3 Things to Know: Lalu Prasad Shaw

Your introduction to the life and work of painter, printmaker and sculptor, Lalu Prasad Shaw, one of India’s most unique modernists

At 85, Lalu Prasad Shaw is one of the most beloved artists in India today. Best known for paintings, printmaking and of late, sculptures, his work is marked by a vibrancy, playfulness and simplicity. Deeply immersed in the Bengal School of Art and yet in a world of its own, Shaw’s one-of-a-kind vision and perspective shines bright in his art, reflecting on both the social and inner lives of 20th century Bengal. Here, we highlight three things you absolutely must know about the artist.

His art is rooted in the folk traditions

Deeply inspired by his surroundings, the influence of Kalighat and pat paintings shines through Lalu Prasad Shaw's works. Untitled, Tempera on Board, courtesy of the artist and Gallery Art ExposureDeeply inspired by his surroundings, the influence of Kalighat and pat paintings shines through Lalu Prasad Shaw’s works. Untitled, Tempera on Board, courtesy of the artist and Gallery Art Exposure

Born in 1937 in rural Birbhum in West Bengal, Shaw’s passion for the arts developed at a young age, watching the community of Malakars sculpting clay idols of Goddess Durga on his way back from school, and copying works of Gaganendranath Tagore and Abanindranath Tagore from news dailies at home. His passion led him to pursue an education at the renowned Government College of Arts and Crafts in Kolkata, where he was trained in a Western curriculum that included British watercolour and Italian chiaroscuro. However, in his own practice, Shaw drew from the art closer to home, from ancient Ajanta paintings and Mughal miniatures to traditional Kalighat paintings and the growing field of studio photography, to create a unique painterly vocabulary that has been the artist’s most crucial contribution to Indian modern art. 

Shaw’s most popular characters are the Babus and Bibis of Bengal

A master of the figurative genre, Shaw's portraits of the Bengali bhadralok use bold colours to tell everyday stories. Installation view of Lalu Prasad Shaw's Early and Recent Paintings at Bikaner House. Courtesy of Gallery Art ExposureA master of the figurative genre, Shaw’s portraits of the Bengali bhadralok use bold colours to tell everyday stories. Installation view of Lalu Prasad Shaw’s Early and Recent Paintings at Bikaner House. Courtesy of Gallery Art Exposure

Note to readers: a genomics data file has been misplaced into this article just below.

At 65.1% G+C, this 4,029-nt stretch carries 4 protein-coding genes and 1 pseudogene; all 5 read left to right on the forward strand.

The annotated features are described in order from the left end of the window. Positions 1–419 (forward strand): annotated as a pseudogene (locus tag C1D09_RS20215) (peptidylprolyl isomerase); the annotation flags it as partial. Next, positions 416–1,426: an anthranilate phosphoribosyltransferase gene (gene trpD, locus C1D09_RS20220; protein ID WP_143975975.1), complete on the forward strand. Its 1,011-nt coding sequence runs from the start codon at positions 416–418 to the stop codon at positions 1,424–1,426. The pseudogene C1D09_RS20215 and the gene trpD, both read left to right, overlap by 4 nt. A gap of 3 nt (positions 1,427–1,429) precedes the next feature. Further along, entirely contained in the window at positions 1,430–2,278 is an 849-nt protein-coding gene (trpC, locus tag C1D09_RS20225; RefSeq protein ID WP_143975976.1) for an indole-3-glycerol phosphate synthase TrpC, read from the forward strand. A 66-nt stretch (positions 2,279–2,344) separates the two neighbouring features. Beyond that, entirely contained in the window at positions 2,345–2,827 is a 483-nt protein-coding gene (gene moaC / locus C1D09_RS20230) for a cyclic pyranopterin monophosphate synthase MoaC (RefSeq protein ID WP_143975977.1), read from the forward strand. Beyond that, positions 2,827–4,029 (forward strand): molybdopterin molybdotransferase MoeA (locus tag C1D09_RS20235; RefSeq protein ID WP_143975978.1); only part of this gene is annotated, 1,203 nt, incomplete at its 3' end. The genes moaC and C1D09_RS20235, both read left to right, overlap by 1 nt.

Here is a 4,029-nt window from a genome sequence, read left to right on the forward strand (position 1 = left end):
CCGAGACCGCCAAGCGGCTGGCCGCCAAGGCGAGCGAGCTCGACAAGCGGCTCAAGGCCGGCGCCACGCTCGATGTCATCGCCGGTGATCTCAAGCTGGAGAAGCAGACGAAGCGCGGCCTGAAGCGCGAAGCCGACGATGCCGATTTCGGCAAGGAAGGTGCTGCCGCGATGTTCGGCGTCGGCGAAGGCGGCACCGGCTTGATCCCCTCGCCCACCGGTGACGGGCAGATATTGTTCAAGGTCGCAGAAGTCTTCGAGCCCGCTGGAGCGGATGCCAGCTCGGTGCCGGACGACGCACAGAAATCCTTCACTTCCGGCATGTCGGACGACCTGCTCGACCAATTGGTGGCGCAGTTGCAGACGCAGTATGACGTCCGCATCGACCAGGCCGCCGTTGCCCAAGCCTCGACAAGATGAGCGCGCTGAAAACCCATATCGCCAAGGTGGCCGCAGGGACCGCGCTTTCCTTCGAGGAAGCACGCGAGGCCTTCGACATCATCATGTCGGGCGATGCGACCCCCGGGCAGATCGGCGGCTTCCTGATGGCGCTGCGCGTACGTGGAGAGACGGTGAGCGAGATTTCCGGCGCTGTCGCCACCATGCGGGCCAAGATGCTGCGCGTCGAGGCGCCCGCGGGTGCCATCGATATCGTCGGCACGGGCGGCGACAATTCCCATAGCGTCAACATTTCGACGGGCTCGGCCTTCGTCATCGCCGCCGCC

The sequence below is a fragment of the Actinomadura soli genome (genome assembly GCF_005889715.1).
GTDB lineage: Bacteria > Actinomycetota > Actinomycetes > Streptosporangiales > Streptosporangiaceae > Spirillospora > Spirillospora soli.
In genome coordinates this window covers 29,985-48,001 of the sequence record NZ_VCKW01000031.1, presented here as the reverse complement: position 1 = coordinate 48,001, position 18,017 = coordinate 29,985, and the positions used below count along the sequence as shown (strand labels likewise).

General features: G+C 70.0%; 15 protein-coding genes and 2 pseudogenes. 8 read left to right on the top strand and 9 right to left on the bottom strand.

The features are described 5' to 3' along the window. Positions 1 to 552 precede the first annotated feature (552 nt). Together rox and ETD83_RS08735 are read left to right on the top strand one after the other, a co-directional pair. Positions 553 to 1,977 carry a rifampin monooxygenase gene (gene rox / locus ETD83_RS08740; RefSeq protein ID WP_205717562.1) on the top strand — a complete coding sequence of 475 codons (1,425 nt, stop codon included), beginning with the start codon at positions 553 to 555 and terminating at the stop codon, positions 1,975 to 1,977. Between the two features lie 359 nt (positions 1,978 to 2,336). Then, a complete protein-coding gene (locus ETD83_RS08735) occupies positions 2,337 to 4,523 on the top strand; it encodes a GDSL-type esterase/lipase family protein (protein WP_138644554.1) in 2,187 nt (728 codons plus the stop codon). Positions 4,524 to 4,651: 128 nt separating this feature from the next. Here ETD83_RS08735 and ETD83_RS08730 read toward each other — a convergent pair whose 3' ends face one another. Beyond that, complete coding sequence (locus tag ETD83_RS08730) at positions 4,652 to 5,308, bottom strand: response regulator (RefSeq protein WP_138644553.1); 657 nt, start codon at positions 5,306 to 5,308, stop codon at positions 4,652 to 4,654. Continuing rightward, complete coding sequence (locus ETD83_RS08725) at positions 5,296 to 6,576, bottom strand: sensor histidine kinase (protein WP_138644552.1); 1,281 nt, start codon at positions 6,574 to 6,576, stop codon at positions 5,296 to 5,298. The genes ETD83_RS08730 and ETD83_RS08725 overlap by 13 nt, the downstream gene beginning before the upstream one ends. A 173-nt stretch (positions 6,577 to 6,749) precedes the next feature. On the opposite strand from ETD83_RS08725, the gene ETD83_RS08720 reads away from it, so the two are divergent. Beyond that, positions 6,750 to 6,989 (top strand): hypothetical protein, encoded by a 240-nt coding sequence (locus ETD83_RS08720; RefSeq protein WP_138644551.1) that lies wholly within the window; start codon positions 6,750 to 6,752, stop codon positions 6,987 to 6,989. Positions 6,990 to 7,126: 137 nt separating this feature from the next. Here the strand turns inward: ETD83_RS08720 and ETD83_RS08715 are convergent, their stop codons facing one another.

Drawing from his immediate surroundings and everyday life, Shaw is known for his portraits of the Bengali upper-middle and upper-intellectual class, all with his characteristic humour and irony. Be it a woman holding a mirror or perhaps a mango, or a man carrying a bag or smoking a cigarette, Shaw conjures narratives with only a few elements, and brings them to life with bold fields of colours in gouache and tempera. The artist was first struck by the mannered lifestyle of the Bengali bhadralok, made up of genteel babus and bibis while working at a photography studio in Kala Bhavan, Shantiniketan, and has been fascinated with the subject ever since. In his own words, “the Babu and Bibi now aren’t just subjects of my artworks, they are my family!”

He is a master of printmaking and sculpture

Shaw's prints are marked by simplicity of form and a unique approach to composition. Lalu Prasad Shaw's Linocut, courtesy of the artist and Gallery Art ExposureShaw’s prints are marked by simplicity of form and a unique approach to composition. Lalu Prasad Shaw’s Linocut, courtesy of the artist and Gallery Art Exposure

A prolific painter, Shaw took to printmaking at the age of 32 and began transforming his earlier sketches into abstract prints, and experimenting with etchings and lithography under the guidance of legendary Indian printmaker, Somnath Hore, at Kala Bhavan, the modernist art school in Shantiniketan in West Bengal. The complex and geometric prints by Shaw from this time in the ‘60s gained him new acclaim, in addition to his already established career as a painter, and even caused somewhat of a resurgence of printmaking in the region in the late ‘60s. In 2017, at the age of 80, the artist presented his first show of bronze sculptures, depicting his favoured Bengali bhadralok characters in three dimensions yet with Shaw’s characteristic simplicity of form. Explaining his move to sculpture, the artist says, “Once you have the inspiration for the artwork, the medium doesn’t matter much.”

Lalu Prasad Shaw lives in Kolkata, West Bengal, where he continues to make works inspired by the everyday life of its people.